In the wake of a nine-month labor dispute that gridlocked key California ports, the Republican governor was in Los Angeles on Monday looking to court companies hurt by the impasse. In a CNBC "Power Lunch" interview, he contended that Florida's 15 seaports offer shippers a cheaper, more stable alternative.
"I think we have a significant opportunity to get those jobs and that business in Florida," Scott said.
Florida has invested $850 million in its ports in the last four years, he said. The state has worked to improve and expand its facilities, including in Miami.
Ports on the East Coast have already cashed in on labor problems. Though the West Coast has historically seen more traffic, Atlantic ports nearly reached parity on so-called containerized imports in February, when West Coast labor groups reached a tentative agreement to end the dispute.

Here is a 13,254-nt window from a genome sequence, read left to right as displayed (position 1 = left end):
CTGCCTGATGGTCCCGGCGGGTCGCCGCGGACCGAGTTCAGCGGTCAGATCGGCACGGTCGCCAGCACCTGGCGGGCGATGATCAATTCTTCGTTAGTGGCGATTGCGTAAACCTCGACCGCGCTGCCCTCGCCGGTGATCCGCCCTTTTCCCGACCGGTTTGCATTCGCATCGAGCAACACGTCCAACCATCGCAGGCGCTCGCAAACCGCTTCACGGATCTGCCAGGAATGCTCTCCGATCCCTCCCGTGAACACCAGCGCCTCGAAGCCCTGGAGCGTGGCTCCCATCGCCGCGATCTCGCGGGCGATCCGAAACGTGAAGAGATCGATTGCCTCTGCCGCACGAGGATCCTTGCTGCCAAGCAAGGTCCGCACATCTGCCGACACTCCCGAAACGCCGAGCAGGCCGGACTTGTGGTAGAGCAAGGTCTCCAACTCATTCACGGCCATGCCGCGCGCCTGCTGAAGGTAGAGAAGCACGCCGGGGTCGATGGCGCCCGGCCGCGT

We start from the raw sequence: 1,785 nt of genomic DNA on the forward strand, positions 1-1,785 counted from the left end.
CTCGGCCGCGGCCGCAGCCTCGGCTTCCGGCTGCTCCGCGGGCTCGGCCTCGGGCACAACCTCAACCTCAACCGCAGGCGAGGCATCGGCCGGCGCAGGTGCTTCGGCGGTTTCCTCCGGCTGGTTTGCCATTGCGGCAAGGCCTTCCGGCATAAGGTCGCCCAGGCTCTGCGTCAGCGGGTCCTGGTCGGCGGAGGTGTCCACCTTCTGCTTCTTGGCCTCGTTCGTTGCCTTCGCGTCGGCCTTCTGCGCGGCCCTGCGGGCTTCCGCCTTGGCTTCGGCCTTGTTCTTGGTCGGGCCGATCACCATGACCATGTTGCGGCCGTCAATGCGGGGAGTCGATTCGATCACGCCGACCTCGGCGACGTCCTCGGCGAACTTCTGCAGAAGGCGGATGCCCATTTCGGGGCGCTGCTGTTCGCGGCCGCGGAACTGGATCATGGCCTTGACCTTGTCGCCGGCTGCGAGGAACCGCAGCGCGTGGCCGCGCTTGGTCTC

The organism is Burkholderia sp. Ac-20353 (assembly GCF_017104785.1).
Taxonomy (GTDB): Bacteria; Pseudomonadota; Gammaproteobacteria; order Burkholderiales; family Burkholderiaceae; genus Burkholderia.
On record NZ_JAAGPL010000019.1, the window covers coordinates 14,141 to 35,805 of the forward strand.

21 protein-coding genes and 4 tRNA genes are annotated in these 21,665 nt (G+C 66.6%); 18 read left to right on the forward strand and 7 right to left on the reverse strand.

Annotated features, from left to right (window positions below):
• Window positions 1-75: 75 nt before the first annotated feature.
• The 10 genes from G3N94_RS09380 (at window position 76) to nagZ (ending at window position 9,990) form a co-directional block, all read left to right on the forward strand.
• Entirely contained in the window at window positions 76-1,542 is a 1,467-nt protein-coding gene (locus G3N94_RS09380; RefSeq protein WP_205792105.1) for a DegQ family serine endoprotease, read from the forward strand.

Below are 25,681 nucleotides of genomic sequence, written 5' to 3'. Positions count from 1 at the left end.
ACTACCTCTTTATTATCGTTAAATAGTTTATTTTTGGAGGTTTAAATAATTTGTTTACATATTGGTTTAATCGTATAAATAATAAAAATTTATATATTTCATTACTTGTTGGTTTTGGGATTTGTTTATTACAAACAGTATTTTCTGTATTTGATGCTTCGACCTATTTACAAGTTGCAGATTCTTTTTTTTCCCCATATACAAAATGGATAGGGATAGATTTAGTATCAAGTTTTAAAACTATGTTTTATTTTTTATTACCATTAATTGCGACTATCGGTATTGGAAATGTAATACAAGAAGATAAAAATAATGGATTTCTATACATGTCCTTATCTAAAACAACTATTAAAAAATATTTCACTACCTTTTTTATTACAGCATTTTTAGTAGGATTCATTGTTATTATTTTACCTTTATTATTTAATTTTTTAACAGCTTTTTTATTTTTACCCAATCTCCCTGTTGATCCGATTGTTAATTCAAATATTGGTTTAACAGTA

Scott contends that Florida holds a strategic position for maritime traffic and boasts an easier regulatory environment than California.
"We should be the winning state," Scott said.
The Pacific Maritime Association and the California Association of Port Authorities did not immediately respond to requests for comment from CNBC.
He noted that Florida ports have tough competition with other East Coast cities, including nearby Savannah, Georgia.
—CNBC's Morgan Brennan contributed to this report